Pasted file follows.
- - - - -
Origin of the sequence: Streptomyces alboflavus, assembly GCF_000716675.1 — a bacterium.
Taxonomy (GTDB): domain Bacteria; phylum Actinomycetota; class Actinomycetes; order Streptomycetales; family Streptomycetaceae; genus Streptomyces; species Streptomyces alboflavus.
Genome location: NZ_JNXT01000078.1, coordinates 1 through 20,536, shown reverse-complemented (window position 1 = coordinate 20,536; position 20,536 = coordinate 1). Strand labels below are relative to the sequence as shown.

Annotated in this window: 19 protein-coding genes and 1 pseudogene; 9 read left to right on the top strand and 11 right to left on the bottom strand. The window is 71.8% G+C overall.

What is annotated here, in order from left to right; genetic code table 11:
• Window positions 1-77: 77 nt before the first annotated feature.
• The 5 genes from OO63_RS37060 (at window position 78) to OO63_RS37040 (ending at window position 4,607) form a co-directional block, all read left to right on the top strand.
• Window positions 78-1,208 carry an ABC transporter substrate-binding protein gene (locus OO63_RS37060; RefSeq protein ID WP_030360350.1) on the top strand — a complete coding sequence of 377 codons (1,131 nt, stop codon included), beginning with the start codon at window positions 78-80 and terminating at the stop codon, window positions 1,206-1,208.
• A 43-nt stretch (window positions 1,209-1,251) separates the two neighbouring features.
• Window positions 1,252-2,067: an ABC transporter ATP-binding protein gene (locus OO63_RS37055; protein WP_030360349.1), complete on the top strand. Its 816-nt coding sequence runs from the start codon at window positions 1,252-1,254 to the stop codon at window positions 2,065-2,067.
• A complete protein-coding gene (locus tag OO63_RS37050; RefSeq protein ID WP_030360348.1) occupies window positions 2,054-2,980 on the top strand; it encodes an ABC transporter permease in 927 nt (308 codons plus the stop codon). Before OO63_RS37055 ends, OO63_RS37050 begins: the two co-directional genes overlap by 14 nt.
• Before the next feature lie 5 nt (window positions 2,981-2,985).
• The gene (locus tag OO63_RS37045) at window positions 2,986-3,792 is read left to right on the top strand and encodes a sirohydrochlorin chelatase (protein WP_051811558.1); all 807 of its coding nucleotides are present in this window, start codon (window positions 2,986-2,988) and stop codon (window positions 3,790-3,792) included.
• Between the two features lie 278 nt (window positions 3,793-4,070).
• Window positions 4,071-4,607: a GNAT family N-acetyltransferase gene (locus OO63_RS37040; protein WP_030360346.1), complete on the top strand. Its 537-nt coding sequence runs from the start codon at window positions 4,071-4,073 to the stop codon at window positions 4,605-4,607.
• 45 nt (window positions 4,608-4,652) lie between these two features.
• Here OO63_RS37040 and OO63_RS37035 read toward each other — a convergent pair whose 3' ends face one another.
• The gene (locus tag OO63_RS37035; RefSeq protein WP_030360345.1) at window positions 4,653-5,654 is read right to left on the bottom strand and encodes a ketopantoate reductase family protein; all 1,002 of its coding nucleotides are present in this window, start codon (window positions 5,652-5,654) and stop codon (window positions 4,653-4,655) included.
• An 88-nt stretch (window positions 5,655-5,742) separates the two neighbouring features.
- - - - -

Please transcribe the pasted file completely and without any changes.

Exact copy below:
Origin of the sequence: Streptomyces alboflavus, assembly GCF_000716675.1 — a bacterium.
Taxonomy (GTDB): domain Bacteria; phylum Actinomycetota; class Actinomycetes; order Streptomycetales; family Streptomycetaceae; genus Streptomyces; species Streptomyces alboflavus.
Genome location: NZ_JNXT01000078.1, coordinates 1 through 20,536, shown reverse-complemented (window position 1 = coordinate 20,536; position 20,536 = coordinate 1). Strand labels below are relative to the sequence as shown.

Annotated in this window: 19 protein-coding genes and 1 pseudogene; 9 read left to right on the top strand and 11 right to left on the bottom strand. The window is 71.8% G+C overall.

What is annotated here, in order from left to right; genetic code table 11:
• Window positions 1-77: 77 nt before the first annotated feature.
• The 5 genes from OO63_RS37060 (at window position 78) to OO63_RS37040 (ending at window position 4,607) form a co-directional block, all read left to right on the top strand.
• Window positions 78-1,208 carry an ABC transporter substrate-binding protein gene (locus OO63_RS37060; RefSeq protein ID WP_030360350.1) on the top strand — a complete coding sequence of 377 codons (1,131 nt, stop codon included), beginning with the start codon at window positions 78-80 and terminating at the stop codon, window positions 1,206-1,208.
• A 43-nt stretch (window positions 1,209-1,251) separates the two neighbouring features.
• Window positions 1,252-2,067: an ABC transporter ATP-binding protein gene (locus OO63_RS37055; protein WP_030360349.1), complete on the top strand. Its 816-nt coding sequence runs from the start codon at window positions 1,252-1,254 to the stop codon at window positions 2,065-2,067.
• A complete protein-coding gene (locus tag OO63_RS37050; RefSeq protein ID WP_030360348.1) occupies window positions 2,054-2,980 on the top strand; it encodes an ABC transporter permease in 927 nt (308 codons plus the stop codon). Before OO63_RS37055 ends, OO63_RS37050 begins: the two co-directional genes overlap by 14 nt.
• Before the next feature lie 5 nt (window positions 2,981-2,985).
• The gene (locus tag OO63_RS37045) at window positions 2,986-3,792 is read left to right on the top strand and encodes a sirohydrochlorin chelatase (protein WP_051811558.1); all 807 of its coding nucleotides are present in this window, start codon (window positions 2,986-2,988) and stop codon (window positions 3,790-3,792) included.
• Between the two features lie 278 nt (window positions 3,793-4,070).
• Window positions 4,071-4,607: a GNAT family N-acetyltransferase gene (locus OO63_RS37040; protein WP_030360346.1), complete on the top strand. Its 537-nt coding sequence runs from the start codon at window positions 4,071-4,073 to the stop codon at window positions 4,605-4,607.
• 45 nt (window positions 4,608-4,652) lie between these two features.
• Here OO63_RS37040 and OO63_RS37035 read toward each other — a convergent pair whose 3' ends face one another.
• The gene (locus tag OO63_RS37035; RefSeq protein WP_030360345.1) at window positions 4,653-5,654 is read right to left on the bottom strand and encodes a ketopantoate reductase family protein; all 1,002 of its coding nucleotides are present in this window, start codon (window positions 5,652-5,654) and stop codon (window positions 4,653-4,655) included.
• An 88-nt stretch (window positions 5,655-5,742) separates the two neighbouring features.